Delays in Bacon trial justified, says judge
B.C. Supreme Court judge releases reasons for rejecting dismissal of charges against 3 men accused in 2011 killing of gangster in Kelowna
The emergence of co-operating gangster witnesses led to significant delays in the murder trial of the three men accused of killing Jonathan Bacon outside Kelowna’s Delta Grand hotel, B.C. Supreme Court Justice Allan Betton has ruled.
Jason McBride, Michael Jones and Jujhar Khun-Khun are charged with first-degree murder in the death of Bacon, the attempted murder of several others and various firearms offences in relation to the August 2011 shooting.
The trial, which began May 15 this year, is not scheduled to be completed until January, about 58 months after charges were laid.
The accused applied for the charges to be dropped on the basis of their right to be tried within a reasonable time as guaranteed by the Canadian Charter of Rights and Freedoms.
Defence lawyers for the accused cited a July 2016 Supreme Court of Canada ruling that serious criminal cases should be concluded within 30 months of charges being laid unless there are exceptional circumstances.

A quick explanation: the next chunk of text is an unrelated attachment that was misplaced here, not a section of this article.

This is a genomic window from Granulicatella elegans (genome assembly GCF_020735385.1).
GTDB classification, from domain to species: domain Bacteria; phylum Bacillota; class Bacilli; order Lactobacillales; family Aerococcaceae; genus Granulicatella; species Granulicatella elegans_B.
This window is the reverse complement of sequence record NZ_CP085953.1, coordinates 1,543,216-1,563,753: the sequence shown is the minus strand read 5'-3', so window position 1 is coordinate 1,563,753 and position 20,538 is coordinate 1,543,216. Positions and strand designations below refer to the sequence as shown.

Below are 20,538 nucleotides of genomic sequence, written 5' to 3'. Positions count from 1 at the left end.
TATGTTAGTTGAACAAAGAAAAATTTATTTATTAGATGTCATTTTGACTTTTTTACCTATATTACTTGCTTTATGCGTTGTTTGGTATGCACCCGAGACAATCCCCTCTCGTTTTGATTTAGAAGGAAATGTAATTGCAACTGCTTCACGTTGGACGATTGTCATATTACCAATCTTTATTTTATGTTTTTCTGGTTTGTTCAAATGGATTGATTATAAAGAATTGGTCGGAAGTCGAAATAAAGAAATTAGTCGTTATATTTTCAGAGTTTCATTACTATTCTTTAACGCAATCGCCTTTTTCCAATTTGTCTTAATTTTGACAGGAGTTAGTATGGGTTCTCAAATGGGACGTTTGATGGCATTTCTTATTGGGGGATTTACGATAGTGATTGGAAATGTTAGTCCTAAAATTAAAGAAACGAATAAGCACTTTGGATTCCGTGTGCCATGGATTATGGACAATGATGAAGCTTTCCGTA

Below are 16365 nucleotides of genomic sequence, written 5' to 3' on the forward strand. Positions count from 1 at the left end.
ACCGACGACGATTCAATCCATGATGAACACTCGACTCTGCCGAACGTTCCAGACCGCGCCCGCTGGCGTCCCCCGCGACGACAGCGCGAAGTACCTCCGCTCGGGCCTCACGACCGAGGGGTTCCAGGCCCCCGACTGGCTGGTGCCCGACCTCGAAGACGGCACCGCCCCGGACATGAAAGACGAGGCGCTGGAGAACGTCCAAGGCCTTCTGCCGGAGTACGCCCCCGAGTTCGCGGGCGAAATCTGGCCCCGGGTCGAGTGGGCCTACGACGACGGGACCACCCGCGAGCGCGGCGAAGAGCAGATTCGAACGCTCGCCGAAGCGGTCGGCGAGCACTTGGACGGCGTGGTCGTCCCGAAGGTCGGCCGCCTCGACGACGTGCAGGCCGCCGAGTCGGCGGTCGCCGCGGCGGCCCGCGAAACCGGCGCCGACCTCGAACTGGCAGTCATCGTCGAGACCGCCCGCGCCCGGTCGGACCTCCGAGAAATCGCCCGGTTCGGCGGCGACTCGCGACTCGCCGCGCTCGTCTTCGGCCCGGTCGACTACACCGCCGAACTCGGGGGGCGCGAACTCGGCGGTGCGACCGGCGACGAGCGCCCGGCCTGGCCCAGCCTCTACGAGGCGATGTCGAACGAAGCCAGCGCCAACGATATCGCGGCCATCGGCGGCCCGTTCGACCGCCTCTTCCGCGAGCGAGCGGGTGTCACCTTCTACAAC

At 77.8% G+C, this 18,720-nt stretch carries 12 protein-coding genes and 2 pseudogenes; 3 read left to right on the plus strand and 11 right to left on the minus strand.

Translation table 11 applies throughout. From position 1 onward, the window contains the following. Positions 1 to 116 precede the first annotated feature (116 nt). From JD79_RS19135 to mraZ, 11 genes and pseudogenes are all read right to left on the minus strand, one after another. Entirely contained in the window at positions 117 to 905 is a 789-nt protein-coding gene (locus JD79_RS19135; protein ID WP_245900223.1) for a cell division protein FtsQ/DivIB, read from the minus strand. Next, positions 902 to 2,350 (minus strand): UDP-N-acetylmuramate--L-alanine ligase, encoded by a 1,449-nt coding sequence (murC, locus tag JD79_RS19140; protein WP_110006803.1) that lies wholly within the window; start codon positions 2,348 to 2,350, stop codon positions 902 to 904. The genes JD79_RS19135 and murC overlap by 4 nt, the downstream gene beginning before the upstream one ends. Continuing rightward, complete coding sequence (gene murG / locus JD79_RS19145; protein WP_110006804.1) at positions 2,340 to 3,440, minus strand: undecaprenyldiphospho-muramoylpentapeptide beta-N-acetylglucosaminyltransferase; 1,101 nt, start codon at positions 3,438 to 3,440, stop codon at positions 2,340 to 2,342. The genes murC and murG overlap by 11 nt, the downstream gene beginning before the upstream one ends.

On June 5, Betton dismissed the application to have the charges dropped, stating he would release his written reasons at a later date. Those reasons were posted on Sept. 8.
Manjinder Hairan, a gangster connected to the case, gave three statements to police in 2011 and 2012 detailing his role in the shooting, as well as that of the three accused and a number of Hairan’s associates.
Hairan was shot and killed in January 2013, so the Crown sought to have his statements admitted as evidence.
However, from 2014 to 2016, four people who had formerly denied any involvement in or knowledge of the shooting gave statements and agreed to testify for the Crown.
This caused the Crown to change its approach to proving its case, said Betton.
“Unavoidable disclosure and third-party records issues related to those witnesses were the primary drivers of the adjournments of the two previous trial dates, and thus ultimately the delay in this case,” said Betton, adding those issues were unavoidable and unforeseeable.
Accessing emails on an encrypted BlackBerry device also caused delays in the trial.
In August 2011, gangster Amir Eghtesad was arrested in a separate investigation.
Police seized an encrypted BlackBerry from him, and in June 2014, 13,346 emails were recovered spanning the period between June 10, 2011, and August 21, 2011.
A criminal analyst was needed to decode the messages, and a final report was prepared in January 2015.
“I have no difficulty concluding that this is a particularly complex case,” said Betton.
The delay of 58 months to the anticipated conclusion of the trial cannot be justified under a strict analysis, he said.
“However, where the transitional exceptional circumstance is considered, I am satisfied that the delay is justified and thus the application of the accused must be dismissed.”